A plan by Baltimore schools chief Andres Alonso to overhaul school funding became reality last night as the city's board of education adopted a $1.2 billion budget for next academic year.
Seven of nine board members voted to approve the budget, with members James W. Campbell and George M. VanHook Sr. abstaining. Campbell said he is worried about the pace of change, which he said is faster than any other large school system in the country. VanHook expressed concerns about the capacity of the system's infrastructure to handle the changes.
In response to Campbell, board member Anirban Basu said few systems need to move as quickly as Baltimore.
The budget cuts 310 jobs from the school system's central office, closes a $50 million shortfall, diverts $70 million from the central office to schools and gives principals more power. The displaced employees will be offered jobs in school buildings.
Under a new funding formula contained in the budget, principals will have discretion over at least $5,000 per student, up from about $90 now. On top of that, they will receive $2,200 for each student who is struggling and each student qualifying as gifted, plus $900 for every low-income student in high school. On average, schools will receive more than $9,000 per student, with some of that money designated for specific purposes.
Principals will use the new formula to develop their own school spending plans, based on enrollment projections for the 2008-2009 year. Individual school budgets must be submitted to Alonso on May 22.
Principals are expected to gather community input as they use their discretionary spending power to craft budgets that meet students' needs. They will control class size, textbook purchasing and whether to keep positions from assistant principals to hall monitors. If they want an art class or an after-school program, they must rearrange their budgets to make it happen.
In the coming weeks, the school board will vote on an accountability structure defining the goals principals must meet with their newfound power and the sanctions they will face if they fall short.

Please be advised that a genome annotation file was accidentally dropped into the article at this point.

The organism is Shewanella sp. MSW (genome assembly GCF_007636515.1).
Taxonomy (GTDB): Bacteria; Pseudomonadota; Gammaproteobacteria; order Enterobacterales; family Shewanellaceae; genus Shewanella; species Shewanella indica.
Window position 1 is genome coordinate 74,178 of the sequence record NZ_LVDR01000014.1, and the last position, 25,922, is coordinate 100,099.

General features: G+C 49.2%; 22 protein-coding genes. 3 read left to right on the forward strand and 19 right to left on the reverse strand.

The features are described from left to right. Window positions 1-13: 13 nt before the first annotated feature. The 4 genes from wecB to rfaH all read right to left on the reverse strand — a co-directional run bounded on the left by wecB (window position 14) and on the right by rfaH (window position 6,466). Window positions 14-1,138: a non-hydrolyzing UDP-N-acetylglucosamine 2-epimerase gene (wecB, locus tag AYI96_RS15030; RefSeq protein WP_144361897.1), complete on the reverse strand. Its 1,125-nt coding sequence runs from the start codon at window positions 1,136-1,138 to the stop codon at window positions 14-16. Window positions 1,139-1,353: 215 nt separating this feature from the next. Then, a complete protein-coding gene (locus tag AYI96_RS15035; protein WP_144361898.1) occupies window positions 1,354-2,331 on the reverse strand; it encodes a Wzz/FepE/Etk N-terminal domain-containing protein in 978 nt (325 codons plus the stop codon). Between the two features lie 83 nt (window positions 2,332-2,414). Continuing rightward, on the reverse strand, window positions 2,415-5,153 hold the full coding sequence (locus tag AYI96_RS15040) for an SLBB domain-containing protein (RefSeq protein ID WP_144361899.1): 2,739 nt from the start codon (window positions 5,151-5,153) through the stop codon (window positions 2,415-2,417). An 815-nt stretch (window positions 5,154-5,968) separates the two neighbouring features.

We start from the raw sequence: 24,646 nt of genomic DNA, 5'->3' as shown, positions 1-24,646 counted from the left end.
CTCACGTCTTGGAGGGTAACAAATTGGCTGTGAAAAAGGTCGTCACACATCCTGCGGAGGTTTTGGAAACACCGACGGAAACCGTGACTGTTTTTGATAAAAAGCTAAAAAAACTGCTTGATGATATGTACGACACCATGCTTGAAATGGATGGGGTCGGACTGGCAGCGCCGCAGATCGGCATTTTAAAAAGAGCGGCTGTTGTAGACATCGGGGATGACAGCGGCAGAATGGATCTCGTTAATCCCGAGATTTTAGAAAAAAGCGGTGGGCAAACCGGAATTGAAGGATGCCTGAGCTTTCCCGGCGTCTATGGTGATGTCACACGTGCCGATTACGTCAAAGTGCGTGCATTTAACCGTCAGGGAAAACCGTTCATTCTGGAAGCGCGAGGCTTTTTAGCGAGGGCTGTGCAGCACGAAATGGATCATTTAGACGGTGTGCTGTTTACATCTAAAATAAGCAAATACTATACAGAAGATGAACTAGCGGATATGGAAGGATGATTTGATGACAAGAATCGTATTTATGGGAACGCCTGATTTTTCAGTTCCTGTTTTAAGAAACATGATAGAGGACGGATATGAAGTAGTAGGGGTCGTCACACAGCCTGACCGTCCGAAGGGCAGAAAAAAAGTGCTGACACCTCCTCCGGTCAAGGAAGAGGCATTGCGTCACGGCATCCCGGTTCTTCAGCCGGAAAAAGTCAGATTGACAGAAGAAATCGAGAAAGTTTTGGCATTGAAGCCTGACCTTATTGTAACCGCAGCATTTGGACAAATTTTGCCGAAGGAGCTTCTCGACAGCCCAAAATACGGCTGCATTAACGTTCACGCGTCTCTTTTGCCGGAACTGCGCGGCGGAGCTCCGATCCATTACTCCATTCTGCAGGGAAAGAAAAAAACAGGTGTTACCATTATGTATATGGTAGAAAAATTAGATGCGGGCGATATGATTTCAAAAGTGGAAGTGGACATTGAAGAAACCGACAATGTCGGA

The 89-page budget document that was before the school board last night is leaner and easier to understand than the documents of previous years. It contains an explanation of major changes in each department. Last year, the board approved a budget document filled with errors and discrepancies.
This year's document does not include a list of how much money each school is projected to receive under the new formula. Because schools have not been funded equally in the past, some stand to gain money and others stand to lose.
The amount of money a school can gain will be limited to 10 percent of its budget, and the amount it can lose will be limited to 15 percent. Officials say 125 of the system's 190 schools will gain money over the current year, with an average increase of $493,570 apiece. Twenty-one schools that have received disproportionately high levels of funding in the past will lose money, with an average decrease of $76,822.
The city's neighborhood high schools are projected to be the biggest winners because they have been underfunded.
The bulk of the budget, $830 million, is state money. Alonso had to cut $50 million - and expects to do so again next year - because the state is scaling back on its funding increases to school systems as part of efforts to close Maryland's budget gap. City government's contribution to the schools, $208 million, has been virtually flat in recent years. The federal government's share is $138 million.